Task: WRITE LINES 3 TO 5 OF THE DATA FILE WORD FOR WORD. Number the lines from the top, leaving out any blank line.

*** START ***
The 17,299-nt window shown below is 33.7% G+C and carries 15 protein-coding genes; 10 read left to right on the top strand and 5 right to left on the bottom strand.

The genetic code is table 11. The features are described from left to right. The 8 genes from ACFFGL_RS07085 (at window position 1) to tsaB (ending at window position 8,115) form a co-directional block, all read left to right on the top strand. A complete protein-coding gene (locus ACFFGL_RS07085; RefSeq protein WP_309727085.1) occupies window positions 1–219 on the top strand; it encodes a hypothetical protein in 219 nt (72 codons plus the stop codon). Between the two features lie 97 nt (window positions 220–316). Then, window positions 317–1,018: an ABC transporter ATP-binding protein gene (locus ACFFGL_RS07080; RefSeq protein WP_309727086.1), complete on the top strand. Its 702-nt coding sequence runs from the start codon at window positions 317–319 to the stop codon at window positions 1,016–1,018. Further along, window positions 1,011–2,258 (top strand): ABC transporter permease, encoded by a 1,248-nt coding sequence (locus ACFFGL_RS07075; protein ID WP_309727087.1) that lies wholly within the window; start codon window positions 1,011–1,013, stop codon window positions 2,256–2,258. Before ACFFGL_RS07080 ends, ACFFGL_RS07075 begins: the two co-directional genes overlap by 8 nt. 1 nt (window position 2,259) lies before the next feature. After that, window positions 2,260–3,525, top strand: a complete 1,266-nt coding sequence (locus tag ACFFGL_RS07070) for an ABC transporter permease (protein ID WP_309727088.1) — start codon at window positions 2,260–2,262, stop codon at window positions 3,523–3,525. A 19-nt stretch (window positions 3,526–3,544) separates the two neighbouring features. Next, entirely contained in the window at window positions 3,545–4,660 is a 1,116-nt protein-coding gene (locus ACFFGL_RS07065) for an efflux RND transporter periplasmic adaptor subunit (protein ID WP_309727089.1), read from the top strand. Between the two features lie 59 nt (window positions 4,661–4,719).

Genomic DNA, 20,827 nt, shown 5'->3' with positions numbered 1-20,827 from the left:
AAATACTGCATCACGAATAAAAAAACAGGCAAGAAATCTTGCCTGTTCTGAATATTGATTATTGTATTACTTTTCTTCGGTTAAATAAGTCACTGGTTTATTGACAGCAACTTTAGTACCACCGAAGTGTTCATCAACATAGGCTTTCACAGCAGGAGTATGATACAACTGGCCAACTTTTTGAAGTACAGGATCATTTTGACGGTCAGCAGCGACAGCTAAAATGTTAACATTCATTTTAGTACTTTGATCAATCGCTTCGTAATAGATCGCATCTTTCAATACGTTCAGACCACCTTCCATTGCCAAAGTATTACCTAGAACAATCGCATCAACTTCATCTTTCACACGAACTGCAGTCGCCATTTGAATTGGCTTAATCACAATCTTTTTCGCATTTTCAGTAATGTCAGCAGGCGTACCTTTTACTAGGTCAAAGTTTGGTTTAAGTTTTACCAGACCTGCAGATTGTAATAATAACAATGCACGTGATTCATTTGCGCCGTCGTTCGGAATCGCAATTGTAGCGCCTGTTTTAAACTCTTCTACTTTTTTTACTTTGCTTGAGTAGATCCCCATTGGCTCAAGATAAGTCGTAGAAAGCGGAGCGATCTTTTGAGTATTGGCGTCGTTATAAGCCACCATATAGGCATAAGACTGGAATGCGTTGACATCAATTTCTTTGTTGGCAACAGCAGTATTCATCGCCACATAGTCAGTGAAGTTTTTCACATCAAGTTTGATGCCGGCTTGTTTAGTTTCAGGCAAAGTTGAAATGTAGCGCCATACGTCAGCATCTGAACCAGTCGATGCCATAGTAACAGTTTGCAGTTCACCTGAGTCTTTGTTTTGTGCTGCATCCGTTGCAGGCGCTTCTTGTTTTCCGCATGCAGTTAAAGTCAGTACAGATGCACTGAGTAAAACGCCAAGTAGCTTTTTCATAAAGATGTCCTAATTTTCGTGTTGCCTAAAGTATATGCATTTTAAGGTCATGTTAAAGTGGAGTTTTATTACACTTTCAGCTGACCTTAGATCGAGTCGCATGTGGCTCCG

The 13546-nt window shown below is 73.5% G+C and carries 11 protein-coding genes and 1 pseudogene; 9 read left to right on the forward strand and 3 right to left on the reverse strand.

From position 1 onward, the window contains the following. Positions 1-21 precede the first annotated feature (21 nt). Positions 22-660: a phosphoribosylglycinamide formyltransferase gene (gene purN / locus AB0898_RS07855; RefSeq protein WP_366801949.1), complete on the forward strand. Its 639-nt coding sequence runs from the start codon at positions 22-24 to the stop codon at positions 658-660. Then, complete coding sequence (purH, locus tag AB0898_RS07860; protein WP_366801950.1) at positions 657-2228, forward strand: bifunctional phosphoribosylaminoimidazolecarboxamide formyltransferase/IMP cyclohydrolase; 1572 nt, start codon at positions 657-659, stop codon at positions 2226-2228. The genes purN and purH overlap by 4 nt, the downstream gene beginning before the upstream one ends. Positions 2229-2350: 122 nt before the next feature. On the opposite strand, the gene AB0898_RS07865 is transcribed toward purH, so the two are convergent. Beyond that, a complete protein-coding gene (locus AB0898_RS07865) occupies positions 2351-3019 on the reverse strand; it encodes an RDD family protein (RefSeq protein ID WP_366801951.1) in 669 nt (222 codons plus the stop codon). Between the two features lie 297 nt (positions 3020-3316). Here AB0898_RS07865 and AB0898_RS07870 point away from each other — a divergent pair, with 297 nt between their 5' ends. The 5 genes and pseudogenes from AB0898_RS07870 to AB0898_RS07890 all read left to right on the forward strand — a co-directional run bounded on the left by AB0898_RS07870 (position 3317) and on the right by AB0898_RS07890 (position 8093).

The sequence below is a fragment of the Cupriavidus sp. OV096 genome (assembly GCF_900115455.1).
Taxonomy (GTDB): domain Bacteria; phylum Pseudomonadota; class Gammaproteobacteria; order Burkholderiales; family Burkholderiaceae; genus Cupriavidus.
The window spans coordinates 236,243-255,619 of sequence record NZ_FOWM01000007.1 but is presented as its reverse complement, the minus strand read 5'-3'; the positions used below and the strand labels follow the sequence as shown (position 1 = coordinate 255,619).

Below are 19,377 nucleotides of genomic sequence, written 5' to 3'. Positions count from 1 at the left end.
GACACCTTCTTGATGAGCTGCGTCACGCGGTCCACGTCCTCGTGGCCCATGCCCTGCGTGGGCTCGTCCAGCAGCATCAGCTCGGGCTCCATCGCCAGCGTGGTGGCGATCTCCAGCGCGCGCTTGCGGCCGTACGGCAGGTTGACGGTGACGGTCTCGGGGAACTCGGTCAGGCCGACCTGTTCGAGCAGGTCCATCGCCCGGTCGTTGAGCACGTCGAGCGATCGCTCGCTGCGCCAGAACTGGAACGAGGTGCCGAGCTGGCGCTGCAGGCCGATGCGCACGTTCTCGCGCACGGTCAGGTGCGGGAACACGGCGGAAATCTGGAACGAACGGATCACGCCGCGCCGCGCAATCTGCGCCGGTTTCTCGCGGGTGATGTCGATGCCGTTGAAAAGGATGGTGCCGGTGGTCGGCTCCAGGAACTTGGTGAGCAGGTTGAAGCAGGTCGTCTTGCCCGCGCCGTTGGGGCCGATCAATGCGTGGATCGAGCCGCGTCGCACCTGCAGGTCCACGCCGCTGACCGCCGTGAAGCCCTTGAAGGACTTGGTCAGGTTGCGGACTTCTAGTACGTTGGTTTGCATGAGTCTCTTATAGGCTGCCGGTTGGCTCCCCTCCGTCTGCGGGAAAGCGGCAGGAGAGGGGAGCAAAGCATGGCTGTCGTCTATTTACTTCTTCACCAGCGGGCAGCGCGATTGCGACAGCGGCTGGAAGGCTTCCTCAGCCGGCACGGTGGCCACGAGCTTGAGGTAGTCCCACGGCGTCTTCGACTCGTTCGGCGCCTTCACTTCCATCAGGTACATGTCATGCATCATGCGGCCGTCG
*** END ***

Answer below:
Genomic DNA, 20,827 nt, shown 5'->3' with positions numbered 1-20,827 from the left:
AAATACTGCATCACGAATAAAAAAACAGGCAAGAAATCTTGCCTGTTCTGAATATTGATTATTGTATTACTTTTCTTCGGTTAAATAAGTCACTGGTTTATTGACAGCAACTTTAGTACCACCGAAGTGTTCATCAACATAGGCTTTCACAGCAGGAGTATGATACAACTGGCCAACTTTTTGAAGTACAGGATCATTTTGACGGTCAGCAGCGACAGCTAAAATGTTAACATTCATTTTAGTACTTTGATCAATCGCTTCGTAATAGATCGCATCTTTCAATACGTTCAGACCACCTTCCATTGCCAAAGTATTACCTAGAACAATCGCATCAACTTCATCTTTCACACGAACTGCAGTCGCCATTTGAATTGGCTTAATCACAATCTTTTTCGCATTTTCAGTAATGTCAGCAGGCGTACCTTTTACTAGGTCAAAGTTTGGTTTAAGTTTTACCAGACCTGCAGATTGTAATAATAACAATGCACGTGATTCATTTGCGCCGTCGTTCGGAATCGCAATTGTAGCGCCTGTTTTAAACTCTTCTACTTTTTTTACTTTGCTTGAGTAGATCCCCATTGGCTCAAGATAAGTCGTAGAAAGCGGAGCGATCTTTTGAGTATTGGCGTCGTTATAAGCCACCATATAGGCATAAGACTGGAATGCGTTGACATCAATTTCTTTGTTGGCAACAGCAGTATTCATCGCCACATAGTCAGTGAAGTTTTTCACATCAAGTTTGATGCCGGCTTGTTTAGTTTCAGGCAAAGTTGAAATGTAGCGCCATACGTCAGCATCTGAACCAGTCGATGCCATAGTAACAGTTTGCAGTTCACCTGAGTCTTTGTTTTGTGCTGCATCCGTTGCAGGCGCTTCTTGTTTTCCGCATGCAGTTAAAGTCAGTACAGATGCACTGAGTAAAACGCCAAGTAGCTTTTTCATAAAGATGTCCTAATTTTCGTGTTGCCTAAAGTATATGCATTTTAAGGTCATGTTAAAGTGGAGTTTTATTACACTTTCAGCTGACCTTAGATCGAGTCGCATGTGGCTCCG

The 13546-nt window shown below is 73.5% G+C and carries 11 protein-coding genes and 1 pseudogene; 9 read left to right on the forward strand and 3 right to left on the reverse strand.